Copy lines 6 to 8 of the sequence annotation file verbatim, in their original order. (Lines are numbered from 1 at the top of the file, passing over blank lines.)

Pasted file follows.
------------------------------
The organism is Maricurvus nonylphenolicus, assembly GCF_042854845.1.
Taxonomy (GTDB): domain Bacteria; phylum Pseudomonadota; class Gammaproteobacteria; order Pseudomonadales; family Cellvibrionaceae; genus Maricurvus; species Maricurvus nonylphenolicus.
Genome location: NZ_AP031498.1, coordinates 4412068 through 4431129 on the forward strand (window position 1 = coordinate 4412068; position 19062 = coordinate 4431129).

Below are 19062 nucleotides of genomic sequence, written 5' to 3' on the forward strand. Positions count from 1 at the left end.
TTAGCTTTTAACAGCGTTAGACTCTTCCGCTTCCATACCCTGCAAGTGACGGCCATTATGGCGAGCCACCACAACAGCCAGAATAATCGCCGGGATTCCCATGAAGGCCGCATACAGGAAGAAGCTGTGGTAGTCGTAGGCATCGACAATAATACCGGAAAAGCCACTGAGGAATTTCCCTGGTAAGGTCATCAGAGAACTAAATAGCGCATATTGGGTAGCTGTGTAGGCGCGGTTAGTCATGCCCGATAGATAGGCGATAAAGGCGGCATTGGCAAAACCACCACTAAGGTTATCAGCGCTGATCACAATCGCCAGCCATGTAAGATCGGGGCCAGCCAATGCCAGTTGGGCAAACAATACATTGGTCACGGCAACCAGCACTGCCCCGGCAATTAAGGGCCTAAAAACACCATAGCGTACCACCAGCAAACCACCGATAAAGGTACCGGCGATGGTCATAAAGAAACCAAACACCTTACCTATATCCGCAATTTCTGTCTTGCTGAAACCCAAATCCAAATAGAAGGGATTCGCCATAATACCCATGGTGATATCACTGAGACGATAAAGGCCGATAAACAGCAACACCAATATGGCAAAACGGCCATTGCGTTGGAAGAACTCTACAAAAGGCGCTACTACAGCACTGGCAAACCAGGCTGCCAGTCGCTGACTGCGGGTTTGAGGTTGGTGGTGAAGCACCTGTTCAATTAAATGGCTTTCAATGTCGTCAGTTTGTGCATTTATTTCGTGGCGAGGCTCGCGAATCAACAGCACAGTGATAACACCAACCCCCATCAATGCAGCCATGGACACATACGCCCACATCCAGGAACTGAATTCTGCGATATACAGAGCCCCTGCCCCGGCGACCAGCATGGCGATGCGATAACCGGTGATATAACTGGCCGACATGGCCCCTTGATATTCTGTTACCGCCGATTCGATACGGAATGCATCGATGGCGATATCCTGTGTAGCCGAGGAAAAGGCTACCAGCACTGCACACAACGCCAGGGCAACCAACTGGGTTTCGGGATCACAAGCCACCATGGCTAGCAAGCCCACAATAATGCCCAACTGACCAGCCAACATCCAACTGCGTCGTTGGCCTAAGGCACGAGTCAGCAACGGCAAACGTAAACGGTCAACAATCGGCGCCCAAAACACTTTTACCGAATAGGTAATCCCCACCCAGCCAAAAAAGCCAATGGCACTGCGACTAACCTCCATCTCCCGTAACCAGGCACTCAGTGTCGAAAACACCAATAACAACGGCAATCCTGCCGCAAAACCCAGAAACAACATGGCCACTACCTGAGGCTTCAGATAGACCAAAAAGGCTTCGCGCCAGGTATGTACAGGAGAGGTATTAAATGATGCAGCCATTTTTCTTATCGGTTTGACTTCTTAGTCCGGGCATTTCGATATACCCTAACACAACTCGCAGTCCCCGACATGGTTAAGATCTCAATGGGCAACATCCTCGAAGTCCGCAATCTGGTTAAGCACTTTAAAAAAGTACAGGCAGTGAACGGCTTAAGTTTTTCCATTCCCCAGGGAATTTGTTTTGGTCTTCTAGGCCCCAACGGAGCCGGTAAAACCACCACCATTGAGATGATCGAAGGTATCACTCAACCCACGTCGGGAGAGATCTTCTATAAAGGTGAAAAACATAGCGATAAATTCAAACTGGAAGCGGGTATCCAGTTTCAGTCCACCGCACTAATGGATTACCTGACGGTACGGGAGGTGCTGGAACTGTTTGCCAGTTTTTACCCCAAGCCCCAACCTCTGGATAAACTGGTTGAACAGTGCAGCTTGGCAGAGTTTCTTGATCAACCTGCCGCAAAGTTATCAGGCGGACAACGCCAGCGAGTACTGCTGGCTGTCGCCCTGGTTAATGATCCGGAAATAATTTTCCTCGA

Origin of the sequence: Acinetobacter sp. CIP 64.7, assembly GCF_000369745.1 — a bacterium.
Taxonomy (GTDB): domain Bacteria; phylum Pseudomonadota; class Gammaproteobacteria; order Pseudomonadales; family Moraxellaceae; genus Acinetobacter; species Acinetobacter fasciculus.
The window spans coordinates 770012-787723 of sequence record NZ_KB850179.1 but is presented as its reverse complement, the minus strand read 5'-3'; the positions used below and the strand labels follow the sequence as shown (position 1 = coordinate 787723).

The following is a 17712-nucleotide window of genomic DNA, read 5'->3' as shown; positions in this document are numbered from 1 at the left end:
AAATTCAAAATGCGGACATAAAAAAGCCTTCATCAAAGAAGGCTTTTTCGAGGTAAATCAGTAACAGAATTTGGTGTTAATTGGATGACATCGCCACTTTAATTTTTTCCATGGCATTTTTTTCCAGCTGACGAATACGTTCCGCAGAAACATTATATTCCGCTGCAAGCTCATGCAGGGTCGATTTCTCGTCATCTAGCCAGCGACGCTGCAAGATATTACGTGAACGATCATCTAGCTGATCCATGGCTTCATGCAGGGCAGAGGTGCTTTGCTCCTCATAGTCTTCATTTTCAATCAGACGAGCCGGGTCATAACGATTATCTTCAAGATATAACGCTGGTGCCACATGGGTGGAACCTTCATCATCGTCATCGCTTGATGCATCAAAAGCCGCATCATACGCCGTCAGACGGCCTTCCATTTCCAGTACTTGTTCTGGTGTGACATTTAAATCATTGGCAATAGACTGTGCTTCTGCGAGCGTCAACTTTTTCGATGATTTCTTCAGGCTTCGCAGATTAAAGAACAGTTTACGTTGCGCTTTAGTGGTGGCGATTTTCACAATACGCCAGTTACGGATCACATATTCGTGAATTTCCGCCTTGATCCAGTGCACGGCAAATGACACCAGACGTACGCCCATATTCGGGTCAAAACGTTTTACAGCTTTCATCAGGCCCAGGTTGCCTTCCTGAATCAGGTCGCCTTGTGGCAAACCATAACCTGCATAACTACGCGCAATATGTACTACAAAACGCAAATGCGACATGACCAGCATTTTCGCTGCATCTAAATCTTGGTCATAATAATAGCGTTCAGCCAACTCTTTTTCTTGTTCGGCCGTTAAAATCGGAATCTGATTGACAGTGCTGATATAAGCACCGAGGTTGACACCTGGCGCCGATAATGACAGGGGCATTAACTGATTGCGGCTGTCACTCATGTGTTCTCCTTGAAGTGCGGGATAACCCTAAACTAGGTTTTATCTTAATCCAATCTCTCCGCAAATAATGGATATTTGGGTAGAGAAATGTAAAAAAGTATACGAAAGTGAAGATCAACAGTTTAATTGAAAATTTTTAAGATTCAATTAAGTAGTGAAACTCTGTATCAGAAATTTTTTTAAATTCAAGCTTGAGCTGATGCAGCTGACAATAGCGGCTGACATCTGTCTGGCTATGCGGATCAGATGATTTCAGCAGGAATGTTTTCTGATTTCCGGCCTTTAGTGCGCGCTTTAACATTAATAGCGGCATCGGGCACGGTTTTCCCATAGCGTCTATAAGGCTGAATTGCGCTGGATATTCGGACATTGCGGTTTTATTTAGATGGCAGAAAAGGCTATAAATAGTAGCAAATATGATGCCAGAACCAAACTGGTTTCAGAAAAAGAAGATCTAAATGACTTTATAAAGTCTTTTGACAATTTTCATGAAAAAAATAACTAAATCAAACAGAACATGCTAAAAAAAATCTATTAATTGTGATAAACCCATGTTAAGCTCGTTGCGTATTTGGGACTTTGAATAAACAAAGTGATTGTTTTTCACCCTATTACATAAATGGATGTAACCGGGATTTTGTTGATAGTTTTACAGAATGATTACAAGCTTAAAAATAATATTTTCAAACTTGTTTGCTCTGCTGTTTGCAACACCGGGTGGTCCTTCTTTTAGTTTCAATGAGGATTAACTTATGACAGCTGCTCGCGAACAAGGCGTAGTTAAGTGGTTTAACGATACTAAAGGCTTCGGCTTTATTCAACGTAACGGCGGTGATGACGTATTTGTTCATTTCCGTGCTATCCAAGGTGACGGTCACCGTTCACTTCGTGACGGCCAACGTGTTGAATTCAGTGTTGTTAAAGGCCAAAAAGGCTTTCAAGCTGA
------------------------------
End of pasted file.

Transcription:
Origin of the sequence: Acinetobacter sp. CIP 64.7, assembly GCF_000369745.1 — a bacterium.
Taxonomy (GTDB): domain Bacteria; phylum Pseudomonadota; class Gammaproteobacteria; order Pseudomonadales; family Moraxellaceae; genus Acinetobacter; species Acinetobacter fasciculus.
The window spans coordinates 770012-787723 of sequence record NZ_KB850179.1 but is presented as its reverse complement, the minus strand read 5'-3'; the positions used below and the strand labels follow the sequence as shown (position 1 = coordinate 787723).